He asked Janiot to clarify her words. “I ask you to clarify to the world, I ask you for this, if they let you.” The journalist indicated that they would allow her to, to which Chavez responded, “If they indeed allow you to, Patricia, because you don’t run CNN. Up to a certain point you are in charge, but they order you things.”

Chavez reiterated again that her words about the war tanks were taken out of context. “What I said was that, in a situation where the opposition won state governor positions and tried to convert states into bases for coup plotting, violence and (separatism), well I would have to bring tanks into the street. I said it like that, Patricia, I ask it of you, in honour of the truth and morality. But I never threatened to bring out tanks if we lost.”

“And you should know, if you already know me a little, that I’m incapable of doing something like that. I’m not some crazy person. A year ago, I lost a referendum for constitutional reform by 10 or 15,000 votes and I came out immediately to call the people to go home and accept defeat.”

“I’ve been here for almost 10 years. I have won, I have lost state governments and local governments. And what I have done each time that there is an electoral process and some opposition party wins, what I do is I present them my hand and my good will to ask them to forget the craziness, to not allow themselves to be manipulated and to spur on paths of craziness and destabilization to fill the country with violence.”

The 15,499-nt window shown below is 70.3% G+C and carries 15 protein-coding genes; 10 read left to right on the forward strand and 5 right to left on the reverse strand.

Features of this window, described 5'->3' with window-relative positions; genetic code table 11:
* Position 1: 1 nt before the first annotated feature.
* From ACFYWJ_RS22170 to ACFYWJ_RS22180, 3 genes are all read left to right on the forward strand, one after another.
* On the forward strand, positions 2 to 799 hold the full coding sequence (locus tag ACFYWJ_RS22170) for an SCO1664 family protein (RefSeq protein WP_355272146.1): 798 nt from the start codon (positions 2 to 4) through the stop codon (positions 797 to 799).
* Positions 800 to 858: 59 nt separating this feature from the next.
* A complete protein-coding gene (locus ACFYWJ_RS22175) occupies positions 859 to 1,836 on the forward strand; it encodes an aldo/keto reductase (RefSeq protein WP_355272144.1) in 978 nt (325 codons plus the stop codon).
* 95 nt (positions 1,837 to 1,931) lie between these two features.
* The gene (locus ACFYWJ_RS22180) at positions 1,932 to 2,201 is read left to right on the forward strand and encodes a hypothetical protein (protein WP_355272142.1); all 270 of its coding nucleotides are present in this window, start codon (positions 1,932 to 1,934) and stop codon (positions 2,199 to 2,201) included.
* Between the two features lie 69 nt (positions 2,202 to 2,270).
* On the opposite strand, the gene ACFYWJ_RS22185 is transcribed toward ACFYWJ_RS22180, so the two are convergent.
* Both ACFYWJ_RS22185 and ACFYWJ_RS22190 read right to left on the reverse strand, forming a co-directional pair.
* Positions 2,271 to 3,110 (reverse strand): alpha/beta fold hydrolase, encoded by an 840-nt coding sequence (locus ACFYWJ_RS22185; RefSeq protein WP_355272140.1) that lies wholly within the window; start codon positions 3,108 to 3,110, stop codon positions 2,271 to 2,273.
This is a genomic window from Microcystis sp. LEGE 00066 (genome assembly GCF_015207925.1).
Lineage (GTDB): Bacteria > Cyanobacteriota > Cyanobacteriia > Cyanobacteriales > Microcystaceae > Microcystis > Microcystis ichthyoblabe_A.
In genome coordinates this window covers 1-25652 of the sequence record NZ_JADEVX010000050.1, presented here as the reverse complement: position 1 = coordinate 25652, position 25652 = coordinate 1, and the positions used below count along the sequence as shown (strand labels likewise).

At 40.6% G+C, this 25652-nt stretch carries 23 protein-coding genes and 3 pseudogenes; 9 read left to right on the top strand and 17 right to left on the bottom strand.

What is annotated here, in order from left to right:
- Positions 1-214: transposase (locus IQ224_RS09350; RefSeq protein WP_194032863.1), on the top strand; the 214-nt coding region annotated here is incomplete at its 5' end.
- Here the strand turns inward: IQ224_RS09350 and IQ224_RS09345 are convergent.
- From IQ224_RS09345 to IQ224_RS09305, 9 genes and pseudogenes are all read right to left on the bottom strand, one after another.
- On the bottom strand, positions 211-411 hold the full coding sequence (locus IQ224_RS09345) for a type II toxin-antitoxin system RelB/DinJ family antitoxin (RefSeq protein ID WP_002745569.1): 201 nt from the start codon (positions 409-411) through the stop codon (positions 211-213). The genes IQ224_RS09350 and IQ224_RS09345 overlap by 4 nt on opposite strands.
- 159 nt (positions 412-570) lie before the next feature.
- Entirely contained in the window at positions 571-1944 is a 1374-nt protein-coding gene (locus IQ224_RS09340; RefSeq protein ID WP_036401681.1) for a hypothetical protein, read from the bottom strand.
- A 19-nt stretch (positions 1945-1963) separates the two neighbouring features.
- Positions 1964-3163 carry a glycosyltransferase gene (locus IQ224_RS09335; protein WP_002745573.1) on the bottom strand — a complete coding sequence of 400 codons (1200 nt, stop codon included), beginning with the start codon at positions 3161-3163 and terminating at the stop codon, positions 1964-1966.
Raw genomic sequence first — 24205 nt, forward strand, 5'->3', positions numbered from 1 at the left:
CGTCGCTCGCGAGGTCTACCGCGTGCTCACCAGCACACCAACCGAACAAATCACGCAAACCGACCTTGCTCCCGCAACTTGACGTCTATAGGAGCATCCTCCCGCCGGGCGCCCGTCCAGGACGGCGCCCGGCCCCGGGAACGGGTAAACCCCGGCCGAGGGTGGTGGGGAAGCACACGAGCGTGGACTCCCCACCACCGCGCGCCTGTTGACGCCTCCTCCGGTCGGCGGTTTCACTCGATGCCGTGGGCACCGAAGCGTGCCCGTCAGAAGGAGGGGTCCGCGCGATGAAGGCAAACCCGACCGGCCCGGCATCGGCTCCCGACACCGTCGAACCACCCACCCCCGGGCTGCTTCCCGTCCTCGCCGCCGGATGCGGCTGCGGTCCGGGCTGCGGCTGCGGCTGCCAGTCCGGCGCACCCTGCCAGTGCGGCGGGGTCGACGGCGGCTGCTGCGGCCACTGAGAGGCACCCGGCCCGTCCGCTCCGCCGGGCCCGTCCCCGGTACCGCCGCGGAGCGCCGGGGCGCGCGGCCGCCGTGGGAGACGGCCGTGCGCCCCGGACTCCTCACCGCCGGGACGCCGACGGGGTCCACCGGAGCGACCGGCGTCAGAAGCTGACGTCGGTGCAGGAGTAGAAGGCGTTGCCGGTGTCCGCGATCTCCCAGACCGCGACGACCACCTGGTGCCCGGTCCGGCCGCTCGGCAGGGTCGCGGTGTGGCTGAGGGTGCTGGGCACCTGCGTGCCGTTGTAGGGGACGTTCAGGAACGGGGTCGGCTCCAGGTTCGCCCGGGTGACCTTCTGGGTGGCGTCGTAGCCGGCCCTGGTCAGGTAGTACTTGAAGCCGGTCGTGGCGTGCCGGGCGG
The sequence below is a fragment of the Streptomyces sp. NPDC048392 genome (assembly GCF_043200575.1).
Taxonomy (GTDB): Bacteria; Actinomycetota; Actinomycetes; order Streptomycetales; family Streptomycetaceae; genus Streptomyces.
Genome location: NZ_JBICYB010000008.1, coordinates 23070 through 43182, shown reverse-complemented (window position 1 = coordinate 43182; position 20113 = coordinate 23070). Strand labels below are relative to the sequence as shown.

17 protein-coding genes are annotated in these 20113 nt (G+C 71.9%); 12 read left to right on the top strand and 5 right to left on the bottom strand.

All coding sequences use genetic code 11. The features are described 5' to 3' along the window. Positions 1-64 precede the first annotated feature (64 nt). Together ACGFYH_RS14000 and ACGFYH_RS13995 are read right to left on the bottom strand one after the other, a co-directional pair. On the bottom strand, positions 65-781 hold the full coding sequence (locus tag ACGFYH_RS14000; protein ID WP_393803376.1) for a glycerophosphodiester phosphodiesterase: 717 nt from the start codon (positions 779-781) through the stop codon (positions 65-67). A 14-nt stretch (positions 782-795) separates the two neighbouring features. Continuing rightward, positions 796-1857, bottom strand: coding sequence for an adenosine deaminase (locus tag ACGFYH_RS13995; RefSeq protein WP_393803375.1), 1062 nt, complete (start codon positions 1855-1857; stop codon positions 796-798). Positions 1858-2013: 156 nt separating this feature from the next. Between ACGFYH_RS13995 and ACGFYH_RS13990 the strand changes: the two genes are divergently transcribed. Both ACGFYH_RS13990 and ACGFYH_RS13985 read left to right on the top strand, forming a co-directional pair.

“Information prohibition”

Similarly, Chavez referred to another assertion made by a journalist for CNN, Glenda Oman, who said on Sunday that the Venezuelan government had ordered an ‘information prohibition’ a week before the elections.

Omana stated on CNN, “We want to take advantage of this report to inform you that, under the order of the Venezuelan government, an information prohibition has been applied during the week prior to these elections, which prohibits the distribution of material promoting candidates and the results of polls and opinion surveys.

To this, Chavez responded, “How can you (CNN) state something that you haven’t investigated? It wasn’t the government of Chavez who prohibited the distribution of political propaganda days before the elections. This is in the law and the Electoral Power stipulated this,” Chavez explained. He continued, “But the intention is to make my government seem disrespectful and like a curtailer of political rights.” Janiot responded that the statements by Omana were rectified afterwards, but Chavez replied that the damage was already done.